Newsletters / Mikhail Khodorkovsky: ‘Putin has embarked on a route that is going to lead to his demise’

Henry Mance in conversation with Mikhail Khodorkovsky, one of Russia’s most prominent dissidents, who believes regime change will happen — but only by force

When Mikhail Khodorkovsky was a boy in the Soviet Union, he spent summers with his great-grandmother in Kharkiv. “It was a long time ago, and I thought I’d forgotten all those years,” he says. “But when I saw the footage of the Kharkiv bombing, and when I saw people [taking refuge] in the Kharkiv metro, everything just turned upside down inside me.”

The Kremlin’s “next step is going to be the air blockade of Lithuania. It will allow Russian aviation to fly right through between Russia and Kaliningrad. Then Nato will face a question of what to do.”

“For sure, Putin is going to lose eventually. If he wins now in Ukraine, he will, because of domestic problems, start a war with Nato. And eventually he will lose that war. Had it not been for so many casualties, I would have said that I’m actually quite happy, because he has embarked on a route that is going to lead to his demise. But this specific victory in Ukraine depends entirely on the west.” If the west fails now, it may face a “very long, hot frontier in Europe, 2,500km long.”

He [Khodorkovsky] dismisses those, including Henry Kissinger, who want to make concessions to Putin. “With all respect to Henry Kissinger, he has a notion of Putin as some kind of projection of Leonid Brezhnev . . . [But] Brezhnev was no gangster. Second, Brezhnev fought [in the second world war]. He, and people around him, realised that war is the worst thing. Putin has never fought. He has no understanding of what wars are like. He understands computer games and wars on his laptop.

“[Kissinger] doesn’t realise that you don’t find agreement with a gangster when you’re talking from a position of weakness. He doesn’t realise that, for Putin, a war is just a normal way of getting his electoral ratings up. He has started wars four times.”

Ultimately Russia’s future will be decided as it always has been, Khodorkovsky argues, matter-of-factly. “Regime change in today’s Russia can only come via force. It could be Putin’s entourage, it could be the army, or it could be society . . . This is another reason why Putin and [Belarusian dictator Alexander] Lukashenko do not dare to arm the people. [Ukraine’s Volodymyr] Zelenskyy didn’t really fear his own people and he handed out arms. If Putin hands out 40,000 AKs in Moscow, he will not be with us tomorrow.”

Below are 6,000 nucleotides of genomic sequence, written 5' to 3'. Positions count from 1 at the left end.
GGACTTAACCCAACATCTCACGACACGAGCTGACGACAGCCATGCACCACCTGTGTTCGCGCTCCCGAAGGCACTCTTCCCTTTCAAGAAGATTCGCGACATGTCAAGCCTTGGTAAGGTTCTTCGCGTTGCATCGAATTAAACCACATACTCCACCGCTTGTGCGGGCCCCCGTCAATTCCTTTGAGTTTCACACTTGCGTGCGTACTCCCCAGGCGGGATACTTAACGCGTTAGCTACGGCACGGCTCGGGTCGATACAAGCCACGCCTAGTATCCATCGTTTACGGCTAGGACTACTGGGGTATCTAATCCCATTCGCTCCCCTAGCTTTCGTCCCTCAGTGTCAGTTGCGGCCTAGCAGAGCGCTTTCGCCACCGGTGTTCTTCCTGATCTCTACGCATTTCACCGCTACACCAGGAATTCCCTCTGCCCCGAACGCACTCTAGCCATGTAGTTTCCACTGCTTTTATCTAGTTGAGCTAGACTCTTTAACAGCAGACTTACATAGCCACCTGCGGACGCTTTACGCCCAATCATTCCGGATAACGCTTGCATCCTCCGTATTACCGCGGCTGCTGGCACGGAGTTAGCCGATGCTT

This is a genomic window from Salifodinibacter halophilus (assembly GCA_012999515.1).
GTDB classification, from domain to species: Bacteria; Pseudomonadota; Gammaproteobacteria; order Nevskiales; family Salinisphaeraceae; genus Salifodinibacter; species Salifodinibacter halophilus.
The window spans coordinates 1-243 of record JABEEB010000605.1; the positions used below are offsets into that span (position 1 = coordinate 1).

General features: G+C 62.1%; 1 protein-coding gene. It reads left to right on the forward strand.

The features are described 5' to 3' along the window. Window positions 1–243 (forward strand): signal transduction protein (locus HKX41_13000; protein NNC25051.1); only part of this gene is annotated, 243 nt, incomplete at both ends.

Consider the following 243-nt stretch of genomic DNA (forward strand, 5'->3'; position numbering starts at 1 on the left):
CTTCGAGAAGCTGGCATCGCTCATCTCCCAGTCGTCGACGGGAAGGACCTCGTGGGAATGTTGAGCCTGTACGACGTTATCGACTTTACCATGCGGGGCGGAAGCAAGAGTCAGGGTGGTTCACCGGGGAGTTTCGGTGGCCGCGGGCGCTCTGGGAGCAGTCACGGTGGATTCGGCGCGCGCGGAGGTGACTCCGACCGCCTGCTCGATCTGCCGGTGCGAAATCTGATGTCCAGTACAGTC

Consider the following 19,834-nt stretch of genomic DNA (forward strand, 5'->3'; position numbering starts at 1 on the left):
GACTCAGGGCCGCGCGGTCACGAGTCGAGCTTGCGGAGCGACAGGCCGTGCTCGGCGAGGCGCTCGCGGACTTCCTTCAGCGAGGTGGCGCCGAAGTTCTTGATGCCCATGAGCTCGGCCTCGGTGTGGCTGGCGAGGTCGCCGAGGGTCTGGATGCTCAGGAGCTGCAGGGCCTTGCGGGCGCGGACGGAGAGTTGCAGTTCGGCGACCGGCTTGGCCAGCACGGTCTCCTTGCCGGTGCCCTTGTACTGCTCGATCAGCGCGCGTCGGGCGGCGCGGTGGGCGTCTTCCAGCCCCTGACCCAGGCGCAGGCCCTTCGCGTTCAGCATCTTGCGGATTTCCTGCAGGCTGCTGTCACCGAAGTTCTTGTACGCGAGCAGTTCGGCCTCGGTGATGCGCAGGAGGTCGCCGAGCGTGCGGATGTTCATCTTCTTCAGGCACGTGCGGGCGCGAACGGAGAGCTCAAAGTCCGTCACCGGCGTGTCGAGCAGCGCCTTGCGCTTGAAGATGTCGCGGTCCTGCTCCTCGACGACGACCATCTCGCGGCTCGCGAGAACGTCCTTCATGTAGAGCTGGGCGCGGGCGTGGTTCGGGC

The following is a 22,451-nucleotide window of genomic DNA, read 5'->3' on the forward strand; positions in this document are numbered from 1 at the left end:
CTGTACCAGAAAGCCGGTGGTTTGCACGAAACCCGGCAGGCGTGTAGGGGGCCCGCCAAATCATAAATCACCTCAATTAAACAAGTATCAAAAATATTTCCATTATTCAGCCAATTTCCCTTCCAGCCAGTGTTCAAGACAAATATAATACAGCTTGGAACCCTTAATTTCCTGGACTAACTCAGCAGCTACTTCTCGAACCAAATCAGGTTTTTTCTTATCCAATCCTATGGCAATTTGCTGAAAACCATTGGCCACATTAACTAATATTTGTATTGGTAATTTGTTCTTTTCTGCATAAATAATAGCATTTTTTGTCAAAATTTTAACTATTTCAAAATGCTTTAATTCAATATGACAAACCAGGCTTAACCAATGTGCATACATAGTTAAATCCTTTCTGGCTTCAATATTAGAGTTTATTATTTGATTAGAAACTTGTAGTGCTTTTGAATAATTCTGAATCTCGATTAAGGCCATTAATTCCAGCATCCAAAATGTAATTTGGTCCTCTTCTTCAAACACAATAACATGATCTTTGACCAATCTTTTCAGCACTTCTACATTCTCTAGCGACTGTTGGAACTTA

What about Khodorkovsky’s belief that Russia could one day be a normal European country?
“Nothing has happened to destroy this idea. Russia is part of Europe. The fact that Germany had Hitler did not turn Germany into a non-European country . . . Putin is trying to turn Russia eastwards, but this is too much for one lifetime.”

In 2000, oligarchs supported Putin taking power, believing he did not pose a threat to them. Did Putin change or did they misjudge him?
“It would have been nice for me to say that he was different before, because that would mean that I didn’t make a mistake. He has changed of course. But fundamentally he remained what he was: a KGB person and a gangster, which is one and the same.

And who is Khodorkovsky in reality? He comes across not a martyr or even a politician — he dislikes posing for photos, for starters — but a clever man and an unyielding one. “This is a result of undervaluing my life,” he explains. “In prison, your own life is not worth much . . . I would suggest that people look after their lives and value them. But if circumstances demand, there is no point in being afraid, because when you’re afraid, you die all the time.”

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On the spot

The book that influenced you? Hard to be a God (1964) by the Strugatsky brothers, science fiction writers. Their books describe what is happening in Russia now exactly.

Was Boris Berezovsky murdered? I can understand why it could have been suicide.

Does your life have another chapter, after this one? I hope so.

What do people get wrong about you? A lot of people in Russia think that I want to lead them. They don’t realise that this is a hard job, and I’ve had enough.

Originally published at the Financial Times


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